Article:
NOAA's Office of Coast Survey has issued an updated Arctic Nautical Charting Plan, as a major effort to improve what it calls the inadequate chart coverage for Arctic areas experiencing increasing vessel traffic due to ice diminishment.
The update came after consultations with maritime interests and the public, as well as with other federal, state, and local agencies.
"As multi-year sea ice continues to disappear, vessel traffic in the Arctic is on the rise," said Rear Admiral Gerd Glang, NOAA Coast Survey director. "This is leading to new maritime concerns about adequate charts, especially in areas increasingly transited by the offshore oil and gas industry and cruise liners.
"Given the lack of emergency response infrastructure in remote Arctic waters, nautical charts are even more important to protect lives and fragile coastal areas," Glang said.
Commercial vessels depend on NOAA to provide charts and publications with the latest depth information, aids to navigation, accurate shorelines, and other features required for safe navigation in U.S. waters. But many regions of Alaska's coastal areas have never had full bottom bathymetric surveys, and some haven't had more than superficial depth measurements since Captain Cook explored the northern regions in the late 1700s.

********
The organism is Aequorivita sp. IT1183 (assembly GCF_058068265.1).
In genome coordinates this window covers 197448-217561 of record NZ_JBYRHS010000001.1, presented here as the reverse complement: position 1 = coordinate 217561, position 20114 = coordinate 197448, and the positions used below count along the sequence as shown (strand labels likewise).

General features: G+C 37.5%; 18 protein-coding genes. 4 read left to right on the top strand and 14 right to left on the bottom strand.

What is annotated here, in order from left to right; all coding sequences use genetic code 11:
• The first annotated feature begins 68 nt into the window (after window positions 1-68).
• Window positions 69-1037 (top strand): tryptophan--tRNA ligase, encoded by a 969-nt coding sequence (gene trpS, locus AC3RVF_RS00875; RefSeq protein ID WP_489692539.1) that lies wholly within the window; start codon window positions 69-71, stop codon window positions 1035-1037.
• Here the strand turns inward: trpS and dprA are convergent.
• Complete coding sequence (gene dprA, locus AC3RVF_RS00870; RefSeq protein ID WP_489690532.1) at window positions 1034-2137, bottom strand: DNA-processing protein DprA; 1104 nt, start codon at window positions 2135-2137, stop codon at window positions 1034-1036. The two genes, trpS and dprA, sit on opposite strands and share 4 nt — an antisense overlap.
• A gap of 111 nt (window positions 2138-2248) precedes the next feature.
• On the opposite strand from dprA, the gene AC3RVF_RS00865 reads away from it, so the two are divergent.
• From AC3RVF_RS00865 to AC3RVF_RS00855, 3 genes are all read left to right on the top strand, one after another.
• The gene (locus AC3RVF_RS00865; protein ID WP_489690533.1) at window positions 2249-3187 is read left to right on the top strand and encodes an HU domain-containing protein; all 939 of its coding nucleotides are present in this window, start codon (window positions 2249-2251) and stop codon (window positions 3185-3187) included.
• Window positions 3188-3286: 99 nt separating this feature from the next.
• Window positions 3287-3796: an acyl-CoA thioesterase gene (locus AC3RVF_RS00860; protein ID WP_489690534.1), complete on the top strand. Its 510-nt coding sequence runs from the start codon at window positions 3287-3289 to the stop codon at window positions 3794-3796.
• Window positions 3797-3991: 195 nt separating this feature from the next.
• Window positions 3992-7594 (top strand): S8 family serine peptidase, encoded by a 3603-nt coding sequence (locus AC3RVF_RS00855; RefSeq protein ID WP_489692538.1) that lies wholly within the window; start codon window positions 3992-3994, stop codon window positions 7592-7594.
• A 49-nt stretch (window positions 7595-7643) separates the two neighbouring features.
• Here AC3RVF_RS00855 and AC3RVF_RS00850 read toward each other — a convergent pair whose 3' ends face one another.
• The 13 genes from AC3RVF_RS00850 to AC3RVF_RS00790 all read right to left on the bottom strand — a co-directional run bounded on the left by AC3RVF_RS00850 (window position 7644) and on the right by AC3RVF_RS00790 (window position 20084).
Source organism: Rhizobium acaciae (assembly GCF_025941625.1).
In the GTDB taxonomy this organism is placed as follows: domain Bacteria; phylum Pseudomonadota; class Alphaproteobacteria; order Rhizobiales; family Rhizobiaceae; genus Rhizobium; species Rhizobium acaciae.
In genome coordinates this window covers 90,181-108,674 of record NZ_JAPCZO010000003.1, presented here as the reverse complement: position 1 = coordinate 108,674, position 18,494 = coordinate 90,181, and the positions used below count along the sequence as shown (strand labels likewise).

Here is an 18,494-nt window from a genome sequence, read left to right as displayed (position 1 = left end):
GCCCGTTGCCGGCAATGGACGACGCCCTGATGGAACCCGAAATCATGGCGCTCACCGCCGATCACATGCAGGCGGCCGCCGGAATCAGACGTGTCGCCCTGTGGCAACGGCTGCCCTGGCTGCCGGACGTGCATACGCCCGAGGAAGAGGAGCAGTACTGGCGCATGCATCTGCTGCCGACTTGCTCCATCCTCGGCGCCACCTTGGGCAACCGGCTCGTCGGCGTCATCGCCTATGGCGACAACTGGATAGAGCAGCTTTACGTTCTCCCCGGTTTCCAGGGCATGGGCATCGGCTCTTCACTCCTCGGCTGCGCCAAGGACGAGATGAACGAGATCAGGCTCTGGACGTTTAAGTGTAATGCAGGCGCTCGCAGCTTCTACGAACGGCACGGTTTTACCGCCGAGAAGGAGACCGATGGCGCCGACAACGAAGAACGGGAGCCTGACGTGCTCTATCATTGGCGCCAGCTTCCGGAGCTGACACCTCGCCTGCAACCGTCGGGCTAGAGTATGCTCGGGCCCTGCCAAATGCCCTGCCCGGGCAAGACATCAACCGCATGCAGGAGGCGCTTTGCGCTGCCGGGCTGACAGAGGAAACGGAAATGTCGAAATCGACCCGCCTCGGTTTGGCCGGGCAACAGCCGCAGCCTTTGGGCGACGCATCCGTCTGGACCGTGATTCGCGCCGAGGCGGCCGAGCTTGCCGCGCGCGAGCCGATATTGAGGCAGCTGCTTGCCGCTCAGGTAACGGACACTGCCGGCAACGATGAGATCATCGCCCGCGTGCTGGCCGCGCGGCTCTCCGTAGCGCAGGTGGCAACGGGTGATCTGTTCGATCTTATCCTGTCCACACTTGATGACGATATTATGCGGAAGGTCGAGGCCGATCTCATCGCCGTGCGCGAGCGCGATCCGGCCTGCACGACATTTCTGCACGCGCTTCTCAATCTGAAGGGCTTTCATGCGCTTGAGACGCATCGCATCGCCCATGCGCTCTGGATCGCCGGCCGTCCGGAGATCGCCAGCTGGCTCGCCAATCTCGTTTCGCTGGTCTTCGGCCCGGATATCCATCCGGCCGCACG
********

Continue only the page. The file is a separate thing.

"Ships need updated charts with precise and accurate measurements," said Capt. Doug Baird, chief of Coast Survey's marine chart division. "We don't have decades to get it done. Ice diminishment is here now."
NOAA plans to create 14 new charts to complement the existing chart coverage. For example, seven of the charts will complete chart coverage from the Alaska Peninsula to Cape Lisburne at the edge of the North Slope, and more charts support the future maritime transportation infrastructure in the coastal areas north of the Aleutian Islands.
NOAA has been taking stakeholder feedback since the first Arctic Charting Plan was issued in 2011. One improvement called for additional detail to the Kotzebue Harbor and Approaches chart, which was published as the first plan-inspired new chart, in April 2012.
These latest efforts also support the objectives of the National Ocean Policy that foster understanding of changing conditions in the Arctic, and focus on ocean, coastal, and Great Lakes observations, mapping, and infrastructure by strengthening mapping capabilities into a national system and integrating that system into international observation efforts.